As part of an ongoing exploration into factors related to optimizing dosage decisions of PRP, this study provides insight into perspectives of patients and rehabilitation professionals that in- or explicitely feed PRP dosage decisions. Factors important in relation to dosage of PRP were patient related characteristics, treatment related characteristics and external factors. In the patient related factors case complexity from a biopsychosocial perspective was important in determining dosage. Regarding treatment related characteristics, logistics played a role, including referral factors, the format of the program was considered and interactions between patients and professionals were taken into account. As external factors, support from others, costs, traveling distance and injury compensation were taken into account when deciding on dosage. Despite agreements in factors deemed important to establish dosage, the actual dosages differed to a large extent. For example, in general, patients need clarity about their dosage of the PRP at the start of program, but they would like to have the opportunity to adapt the dosage to their individual needs during PRP, in consultation with their rehabilitation professionals. Patients and rehabilitation professionals mentioned that personal characteristics, such as motivation and ability to change, general status of a patient, acceptance, and self-understanding, are taken into account when determining dosage. No explicit reasons for differences in choices of dosage were expressed during the focus groups, which suggests that PRP dosage choices are based on historical grounds, economics, routine and clinical expertise. This, in turn, can be explained from the absence of evidence to guide clinicians . It seems that each rehabilitation center has its own ‘baseline-dose’, which forms a basis for choices to extend or shorten the PRP while taking into account factors mentioned in this study. These factors were similar between professionals of different centers.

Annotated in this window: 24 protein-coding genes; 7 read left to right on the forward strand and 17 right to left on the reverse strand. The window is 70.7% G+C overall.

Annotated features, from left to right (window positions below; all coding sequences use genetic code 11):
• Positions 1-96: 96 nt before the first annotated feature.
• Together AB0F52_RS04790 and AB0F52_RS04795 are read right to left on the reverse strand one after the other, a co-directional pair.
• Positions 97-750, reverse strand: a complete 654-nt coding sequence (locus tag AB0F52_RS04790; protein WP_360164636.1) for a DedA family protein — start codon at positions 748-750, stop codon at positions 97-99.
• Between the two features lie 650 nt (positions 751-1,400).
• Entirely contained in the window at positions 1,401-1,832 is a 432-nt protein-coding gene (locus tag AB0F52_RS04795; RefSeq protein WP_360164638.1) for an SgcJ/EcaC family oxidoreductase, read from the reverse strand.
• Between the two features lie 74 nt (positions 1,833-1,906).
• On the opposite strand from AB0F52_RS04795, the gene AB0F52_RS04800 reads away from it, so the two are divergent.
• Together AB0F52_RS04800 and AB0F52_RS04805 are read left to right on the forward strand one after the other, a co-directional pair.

Treatment outcome is the sum of specific and non-specific treatment effects. Specific effects are those effects that are unique for the treatment, for instance increase of grip strength after grip strengthening exercises, or behavioral modification after cognitive behavioural treatment. Non-specific effects are effects that are common for different types of treatments. These effects are related to for instance expectancy of results, a shared biopsychosocial approach in delivering PRP by team members, relationship factors like warmth, encouragement, listening but also to setting of the treatment. The factors mentioned in this study are linked to specific or non-specific effects. Content and format of treatment, and external factors (e.g. direct and indirect costs, investment in future, personal and work factors, support, test results) are factors that are taken into account when deciding for a certain dosage, and influence satisfaction with dosage. These factors could explain part of the differences in choices of the offered PRP dosage. However, the results of this study showed that these factors are not sufficient to explain the difference in dosage between centers.